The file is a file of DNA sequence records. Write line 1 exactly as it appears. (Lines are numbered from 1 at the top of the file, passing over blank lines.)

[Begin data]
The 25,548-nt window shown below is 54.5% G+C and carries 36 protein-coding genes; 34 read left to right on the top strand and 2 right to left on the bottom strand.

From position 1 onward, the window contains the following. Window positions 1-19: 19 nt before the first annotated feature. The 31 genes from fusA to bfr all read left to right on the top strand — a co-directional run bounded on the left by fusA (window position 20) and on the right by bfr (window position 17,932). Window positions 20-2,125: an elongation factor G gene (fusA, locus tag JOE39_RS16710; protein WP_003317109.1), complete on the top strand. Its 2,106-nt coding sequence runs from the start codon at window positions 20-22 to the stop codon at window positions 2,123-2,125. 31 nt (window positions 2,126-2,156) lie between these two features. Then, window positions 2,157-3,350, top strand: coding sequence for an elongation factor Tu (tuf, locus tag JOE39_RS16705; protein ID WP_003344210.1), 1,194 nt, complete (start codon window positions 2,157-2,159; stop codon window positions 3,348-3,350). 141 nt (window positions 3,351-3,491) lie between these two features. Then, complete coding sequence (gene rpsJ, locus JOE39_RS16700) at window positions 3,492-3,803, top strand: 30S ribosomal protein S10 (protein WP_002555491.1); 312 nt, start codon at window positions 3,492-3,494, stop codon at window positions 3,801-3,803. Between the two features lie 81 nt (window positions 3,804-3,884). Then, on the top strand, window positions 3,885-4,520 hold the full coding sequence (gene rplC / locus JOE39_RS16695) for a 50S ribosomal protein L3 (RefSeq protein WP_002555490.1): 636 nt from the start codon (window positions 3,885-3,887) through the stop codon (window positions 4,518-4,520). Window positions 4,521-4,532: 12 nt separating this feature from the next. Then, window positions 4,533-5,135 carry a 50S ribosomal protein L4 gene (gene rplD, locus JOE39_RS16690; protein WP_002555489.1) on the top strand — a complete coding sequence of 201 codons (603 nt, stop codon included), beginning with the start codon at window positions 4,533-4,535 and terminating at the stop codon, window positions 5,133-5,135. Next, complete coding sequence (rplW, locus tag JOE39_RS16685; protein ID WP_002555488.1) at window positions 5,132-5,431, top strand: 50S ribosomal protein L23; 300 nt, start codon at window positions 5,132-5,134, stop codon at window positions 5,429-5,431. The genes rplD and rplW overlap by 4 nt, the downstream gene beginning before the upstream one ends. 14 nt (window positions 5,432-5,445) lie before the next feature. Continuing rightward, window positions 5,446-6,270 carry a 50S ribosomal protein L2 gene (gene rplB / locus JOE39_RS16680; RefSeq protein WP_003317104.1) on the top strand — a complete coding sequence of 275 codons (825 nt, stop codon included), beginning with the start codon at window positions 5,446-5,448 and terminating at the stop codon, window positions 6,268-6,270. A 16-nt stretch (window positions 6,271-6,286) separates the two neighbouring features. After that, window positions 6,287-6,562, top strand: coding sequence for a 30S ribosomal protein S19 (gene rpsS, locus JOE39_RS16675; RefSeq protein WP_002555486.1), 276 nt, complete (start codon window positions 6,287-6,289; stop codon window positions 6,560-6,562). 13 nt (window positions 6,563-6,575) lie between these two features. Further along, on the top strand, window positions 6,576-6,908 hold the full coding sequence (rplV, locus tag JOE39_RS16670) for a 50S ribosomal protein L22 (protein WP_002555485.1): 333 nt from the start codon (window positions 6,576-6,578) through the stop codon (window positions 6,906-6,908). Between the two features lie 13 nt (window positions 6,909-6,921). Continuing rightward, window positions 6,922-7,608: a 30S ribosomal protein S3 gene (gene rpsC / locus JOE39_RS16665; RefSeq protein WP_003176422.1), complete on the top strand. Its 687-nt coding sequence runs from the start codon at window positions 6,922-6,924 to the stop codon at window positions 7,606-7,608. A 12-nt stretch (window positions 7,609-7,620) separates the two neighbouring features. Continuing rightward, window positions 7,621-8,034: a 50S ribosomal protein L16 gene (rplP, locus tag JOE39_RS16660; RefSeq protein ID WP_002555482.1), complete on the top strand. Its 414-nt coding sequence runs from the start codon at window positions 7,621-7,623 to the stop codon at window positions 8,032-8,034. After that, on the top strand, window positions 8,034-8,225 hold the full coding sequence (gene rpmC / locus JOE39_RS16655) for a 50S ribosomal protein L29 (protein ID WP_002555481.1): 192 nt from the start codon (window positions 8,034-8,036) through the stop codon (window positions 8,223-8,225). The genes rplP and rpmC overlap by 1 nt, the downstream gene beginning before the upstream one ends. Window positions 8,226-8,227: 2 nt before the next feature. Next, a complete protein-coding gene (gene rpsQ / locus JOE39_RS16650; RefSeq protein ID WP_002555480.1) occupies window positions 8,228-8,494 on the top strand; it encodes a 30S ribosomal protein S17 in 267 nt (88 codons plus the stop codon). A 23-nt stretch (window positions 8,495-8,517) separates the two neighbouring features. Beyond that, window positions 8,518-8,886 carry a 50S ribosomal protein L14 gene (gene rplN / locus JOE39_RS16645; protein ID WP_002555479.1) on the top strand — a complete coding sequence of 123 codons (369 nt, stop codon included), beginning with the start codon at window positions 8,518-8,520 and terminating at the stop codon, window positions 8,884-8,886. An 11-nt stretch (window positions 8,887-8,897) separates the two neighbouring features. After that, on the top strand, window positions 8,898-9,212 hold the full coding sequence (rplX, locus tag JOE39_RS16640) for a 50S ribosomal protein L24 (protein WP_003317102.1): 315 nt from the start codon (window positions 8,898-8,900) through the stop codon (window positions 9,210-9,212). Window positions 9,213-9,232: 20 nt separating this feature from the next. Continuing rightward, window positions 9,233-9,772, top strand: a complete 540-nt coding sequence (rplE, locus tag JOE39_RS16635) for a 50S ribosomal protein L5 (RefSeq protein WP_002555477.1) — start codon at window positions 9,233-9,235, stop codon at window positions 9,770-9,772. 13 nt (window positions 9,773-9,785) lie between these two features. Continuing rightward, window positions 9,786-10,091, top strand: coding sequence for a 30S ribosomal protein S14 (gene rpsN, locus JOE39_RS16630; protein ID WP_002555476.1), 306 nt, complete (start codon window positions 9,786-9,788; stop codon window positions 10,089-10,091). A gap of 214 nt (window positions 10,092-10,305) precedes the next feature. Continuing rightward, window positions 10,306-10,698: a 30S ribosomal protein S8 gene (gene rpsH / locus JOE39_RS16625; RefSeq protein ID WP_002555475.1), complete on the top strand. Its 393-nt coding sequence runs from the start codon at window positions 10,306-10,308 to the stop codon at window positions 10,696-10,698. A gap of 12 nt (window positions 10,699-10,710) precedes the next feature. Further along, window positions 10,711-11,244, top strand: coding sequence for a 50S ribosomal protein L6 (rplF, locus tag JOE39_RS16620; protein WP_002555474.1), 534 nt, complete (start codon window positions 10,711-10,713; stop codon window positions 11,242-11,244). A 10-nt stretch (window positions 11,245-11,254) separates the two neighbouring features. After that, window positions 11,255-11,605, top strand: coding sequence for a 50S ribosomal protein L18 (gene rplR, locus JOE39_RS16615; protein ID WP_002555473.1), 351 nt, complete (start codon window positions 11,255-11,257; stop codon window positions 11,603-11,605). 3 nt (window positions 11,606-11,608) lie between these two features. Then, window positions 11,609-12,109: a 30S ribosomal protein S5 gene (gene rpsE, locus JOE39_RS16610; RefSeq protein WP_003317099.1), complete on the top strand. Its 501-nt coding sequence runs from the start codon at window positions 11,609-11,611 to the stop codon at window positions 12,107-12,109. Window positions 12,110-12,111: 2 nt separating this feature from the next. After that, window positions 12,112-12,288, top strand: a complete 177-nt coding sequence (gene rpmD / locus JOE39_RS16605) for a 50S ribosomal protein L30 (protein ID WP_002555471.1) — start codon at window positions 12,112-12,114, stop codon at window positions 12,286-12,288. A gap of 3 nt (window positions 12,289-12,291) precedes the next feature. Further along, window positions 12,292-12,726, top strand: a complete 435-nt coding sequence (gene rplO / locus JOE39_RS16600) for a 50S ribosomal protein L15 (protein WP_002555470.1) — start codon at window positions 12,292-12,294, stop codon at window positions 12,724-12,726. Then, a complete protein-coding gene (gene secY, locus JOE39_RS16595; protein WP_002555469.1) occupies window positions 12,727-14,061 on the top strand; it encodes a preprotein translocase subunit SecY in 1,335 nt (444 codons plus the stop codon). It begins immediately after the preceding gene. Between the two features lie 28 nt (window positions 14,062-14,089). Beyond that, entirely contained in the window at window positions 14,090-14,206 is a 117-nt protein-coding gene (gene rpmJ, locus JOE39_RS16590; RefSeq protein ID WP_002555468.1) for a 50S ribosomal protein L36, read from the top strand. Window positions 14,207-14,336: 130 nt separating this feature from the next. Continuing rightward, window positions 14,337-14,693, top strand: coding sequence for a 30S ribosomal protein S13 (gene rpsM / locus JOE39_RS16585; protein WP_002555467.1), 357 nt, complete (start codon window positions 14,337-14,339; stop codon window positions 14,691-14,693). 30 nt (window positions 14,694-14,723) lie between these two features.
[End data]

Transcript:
The 25,548-nt window shown below is 54.5% G+C and carries 36 protein-coding genes; 34 read left to right on the top strand and 2 right to left on the bottom strand.